A Menagerie of Smooth, Psychedelic Dreamscapes

by Patrick Smith '26 on November 17, 2022
A&E Staff

Arts & Entertainment

Australian psychedelic rock band King Gizzard and the Lizard Wizard—best known for their bizarre name and incredible variation in style and influence—have continued their insane pace of album releases this year with Ice, Death, Planets, Lungs, Mushrooms, and Lava; Laminated Denim; and Changes. All three albums are excellent and definitely lean towards the stronger end of their discography. While I do wish the band would return to fantasy-inspired metal (we may have peaked with Murder of the Universe and Infest the Rats’ Nest), I really enjoyed the last month of their musical output. Allow me to break down my thoughts on the respective albums for you.

Ice, Death, Planets, Lungs, Mushrooms, and Lava is the most jazz-focused of the bunch, with an upbeat and aggressive pace throughout. It’s pretty varied thematically, touching on fungus, space, and iron lungs of all things. Speak of the devil, “Iron Lung” is the real winner here. It’s a massive, 10-minute epic with fantastic vocals and some amazing drum and piano work, not to mention the woodwind and brass interspersed throughout. Obviously, it’s not directly related to the music itself, but the song has one of the weirdest and most unique music videos I’ve seen in quite some time in the form of a sprawling collection of odd, psychedelic paintings. It’s worth checking out. It’s generally a solid album, and while it didn’t quite reach my expectations for it based on its wacky name, it was a good time.

Laminated Denim is the shortest of the bunch, only an EP. It’s soft and poppy with a distinctive rhythm. It’s short, containing only “The Land Before Timeland” and “Hypertension,” but upbeat and fun. I like it, but it’s the weakest of the bunch and lacks the feeling of experimentation the band’s music usually encapsulates. It probably could have fit into either Ice, Death, Planets, Lungs, Mushrooms, and Lava, Laminated Denim, or Changes in terms of style and length, so its separation feels odd. Even so, it was a nice little addition between its larger brethren and still makes for an enjoyable listening experience.

Changes is the final album to have been released over the past few months and the most different to the band’s usual style. There are some elements of synth, lo-fi, and other approaches they don’t typically engage in. “Hate Dancin’” is my personal favorite on the album. It’s extremely poppy, catchy, and melodic. “Gondii” is a close second, blending the lighter elements of the album with the band’s more traditional fast-paced style for a nice light rock tone. I like Changes, but it does have a tendency to sort of blur into itself. Every song is very similar, and I feel like some variety would have gone a long way towards making the album stand out amongst their rapidly expanding discography.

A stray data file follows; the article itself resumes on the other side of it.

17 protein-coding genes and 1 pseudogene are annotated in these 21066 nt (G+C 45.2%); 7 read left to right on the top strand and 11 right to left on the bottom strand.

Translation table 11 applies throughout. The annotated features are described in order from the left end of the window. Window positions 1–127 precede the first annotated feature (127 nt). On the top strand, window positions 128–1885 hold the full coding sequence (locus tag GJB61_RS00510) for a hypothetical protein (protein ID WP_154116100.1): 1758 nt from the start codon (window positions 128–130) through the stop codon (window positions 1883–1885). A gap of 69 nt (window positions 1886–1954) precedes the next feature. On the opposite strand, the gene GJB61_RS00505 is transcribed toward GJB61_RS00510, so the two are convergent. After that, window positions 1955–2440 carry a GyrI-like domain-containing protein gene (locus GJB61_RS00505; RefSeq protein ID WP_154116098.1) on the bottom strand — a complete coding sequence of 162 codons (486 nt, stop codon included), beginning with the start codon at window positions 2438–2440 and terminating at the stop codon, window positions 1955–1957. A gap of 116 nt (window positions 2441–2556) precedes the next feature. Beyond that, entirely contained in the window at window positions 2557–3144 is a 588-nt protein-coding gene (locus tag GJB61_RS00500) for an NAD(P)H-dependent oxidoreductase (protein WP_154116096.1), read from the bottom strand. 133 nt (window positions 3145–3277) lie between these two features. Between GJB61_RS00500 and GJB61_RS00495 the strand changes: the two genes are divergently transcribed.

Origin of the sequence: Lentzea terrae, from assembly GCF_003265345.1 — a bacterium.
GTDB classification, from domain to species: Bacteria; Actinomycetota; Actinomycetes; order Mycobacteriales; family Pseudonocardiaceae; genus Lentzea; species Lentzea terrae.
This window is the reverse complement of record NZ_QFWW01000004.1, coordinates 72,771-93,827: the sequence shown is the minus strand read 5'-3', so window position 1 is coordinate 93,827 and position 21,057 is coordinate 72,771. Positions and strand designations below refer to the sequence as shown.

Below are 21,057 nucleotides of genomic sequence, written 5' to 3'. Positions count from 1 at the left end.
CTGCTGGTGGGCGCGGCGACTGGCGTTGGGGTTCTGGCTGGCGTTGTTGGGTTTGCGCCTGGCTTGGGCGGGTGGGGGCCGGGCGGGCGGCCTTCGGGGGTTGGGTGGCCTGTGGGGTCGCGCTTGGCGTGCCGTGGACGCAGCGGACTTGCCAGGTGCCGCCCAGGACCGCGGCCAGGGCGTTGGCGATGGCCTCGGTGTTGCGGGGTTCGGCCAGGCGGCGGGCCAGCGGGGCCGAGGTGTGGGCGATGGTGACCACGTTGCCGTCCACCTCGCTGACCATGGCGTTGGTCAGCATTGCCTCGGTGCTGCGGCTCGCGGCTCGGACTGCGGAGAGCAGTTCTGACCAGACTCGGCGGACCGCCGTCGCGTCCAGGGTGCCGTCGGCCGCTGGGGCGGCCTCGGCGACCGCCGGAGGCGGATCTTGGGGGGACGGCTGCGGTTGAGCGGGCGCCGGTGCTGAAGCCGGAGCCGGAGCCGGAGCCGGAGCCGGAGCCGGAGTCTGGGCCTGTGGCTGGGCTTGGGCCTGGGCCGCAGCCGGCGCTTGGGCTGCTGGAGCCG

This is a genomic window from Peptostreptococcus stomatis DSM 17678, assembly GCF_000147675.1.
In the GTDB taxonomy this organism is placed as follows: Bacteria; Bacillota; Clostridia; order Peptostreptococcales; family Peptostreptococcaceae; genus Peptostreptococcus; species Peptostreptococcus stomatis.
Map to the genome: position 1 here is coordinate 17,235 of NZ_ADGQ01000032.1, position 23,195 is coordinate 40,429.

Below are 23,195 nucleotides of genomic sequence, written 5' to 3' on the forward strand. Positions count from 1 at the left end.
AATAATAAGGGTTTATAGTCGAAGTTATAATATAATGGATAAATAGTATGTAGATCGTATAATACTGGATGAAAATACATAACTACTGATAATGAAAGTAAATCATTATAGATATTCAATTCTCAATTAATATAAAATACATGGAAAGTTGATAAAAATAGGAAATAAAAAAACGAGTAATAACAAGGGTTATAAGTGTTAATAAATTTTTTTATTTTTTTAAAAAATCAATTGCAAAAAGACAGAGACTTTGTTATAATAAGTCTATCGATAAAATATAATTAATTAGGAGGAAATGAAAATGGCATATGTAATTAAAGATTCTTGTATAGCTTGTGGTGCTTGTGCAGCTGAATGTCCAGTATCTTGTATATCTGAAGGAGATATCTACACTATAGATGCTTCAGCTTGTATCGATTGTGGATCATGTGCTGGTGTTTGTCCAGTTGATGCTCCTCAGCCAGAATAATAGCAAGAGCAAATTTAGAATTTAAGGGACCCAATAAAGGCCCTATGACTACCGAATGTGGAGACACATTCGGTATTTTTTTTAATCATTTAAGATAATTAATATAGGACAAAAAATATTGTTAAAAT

Overall, these three are generally solid albums. King Gizzard and the Lizard Wizard are pretty dedicated to their craft, and everything here has their distinct sense of style and quality. I do think that these are maybe a little generic in terms of their output, but still enjoyable. I would consider Ice, Death, Planets, Lungs, Mushrooms, and Lava to be the strongest of the three, as tracks like “Iron Lung” stand out and there’s a distinct flavor throughout. Changes is sort of in the middle for me, as it’s pretty good and catchy but all sounds very similar and is a little at odds with the band’s usual stylings. Laminated Denim is probably the weakest for me personally as it’s very short but feels like it’s going on for too long, coupled with a lack of personality. Generally, though, I am impressed by King Gizzard’s output over the last month, and I’m excited to see what they do next.